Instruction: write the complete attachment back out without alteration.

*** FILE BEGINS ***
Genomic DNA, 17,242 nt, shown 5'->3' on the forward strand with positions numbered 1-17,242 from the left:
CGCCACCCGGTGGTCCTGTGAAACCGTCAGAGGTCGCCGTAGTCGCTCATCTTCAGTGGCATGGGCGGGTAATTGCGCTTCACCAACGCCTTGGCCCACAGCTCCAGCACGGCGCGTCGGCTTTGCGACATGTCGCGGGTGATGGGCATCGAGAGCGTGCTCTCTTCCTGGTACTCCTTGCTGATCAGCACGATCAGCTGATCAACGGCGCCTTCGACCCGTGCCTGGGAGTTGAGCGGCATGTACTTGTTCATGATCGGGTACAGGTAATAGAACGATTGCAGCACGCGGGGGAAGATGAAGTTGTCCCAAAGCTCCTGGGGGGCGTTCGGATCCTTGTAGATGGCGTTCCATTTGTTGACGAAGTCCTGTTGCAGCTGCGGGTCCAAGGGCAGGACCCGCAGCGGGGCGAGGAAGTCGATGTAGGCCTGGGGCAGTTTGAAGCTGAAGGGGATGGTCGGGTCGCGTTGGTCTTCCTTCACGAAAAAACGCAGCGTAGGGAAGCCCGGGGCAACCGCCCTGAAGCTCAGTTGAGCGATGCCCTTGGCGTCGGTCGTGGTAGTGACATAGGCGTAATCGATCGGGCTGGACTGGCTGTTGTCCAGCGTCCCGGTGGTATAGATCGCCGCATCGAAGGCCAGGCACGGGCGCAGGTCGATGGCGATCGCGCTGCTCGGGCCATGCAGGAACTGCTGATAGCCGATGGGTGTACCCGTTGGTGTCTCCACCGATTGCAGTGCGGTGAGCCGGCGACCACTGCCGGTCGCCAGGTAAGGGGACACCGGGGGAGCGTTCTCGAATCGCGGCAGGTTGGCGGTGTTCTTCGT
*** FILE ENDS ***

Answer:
Genomic DNA, 17,242 nt, shown 5'->3' on the forward strand with positions numbered 1-17,242 from the left:
CGCCACCCGGTGGTCCTGTGAAACCGTCAGAGGTCGCCGTAGTCGCTCATCTTCAGTGGCATGGGCGGGTAATTGCGCTTCACCAACGCCTTGGCCCACAGCTCCAGCACGGCGCGTCGGCTTTGCGACATGTCGCGGGTGATGGGCATCGAGAGCGTGCTCTCTTCCTGGTACTCCTTGCTGATCAGCACGATCAGCTGATCAACGGCGCCTTCGACCCGTGCCTGGGAGTTGAGCGGCATGTACTTGTTCATGATCGGGTACAGGTAATAGAACGATTGCAGCACGCGGGGGAAGATGAAGTTGTCCCAAAGCTCCTGGGGGGCGTTCGGATCCTTGTAGATGGCGTTCCATTTGTTGACGAAGTCCTGTTGCAGCTGCGGGTCCAAGGGCAGGACCCGCAGCGGGGCGAGGAAGTCGATGTAGGCCTGGGGCAGTTTGAAGCTGAAGGGGATGGTCGGGTCGCGTTGGTCTTCCTTCACGAAAAAACGCAGCGTAGGGAAGCCCGGGGCAACCGCCCTGAAGCTCAGTTGAGCGATGCCCTTGGCGTCGGTCGTGGTAGTGACATAGGCGTAATCGATCGGGCTGGACTGGCTGTTGTCCAGCGTCCCGGTGGTATAGATCGCCGCATCGAAGGCCAGGCACGGGCGCAGGTCGATGGCGATCGCGCTGCTCGGGCCATGCAGGAACTGCTGATAGCCGATGGGTGTACCCGTTGGTGTCTCCACCGATTGCAGTGCGGTGAGCCGGCGACCACTGCCGGTCGCCAGGTAAGGGGACACCGGGGGAGCGTTCTCGAATCGCGGCAGGTTGGCGGTGTTCTTCGT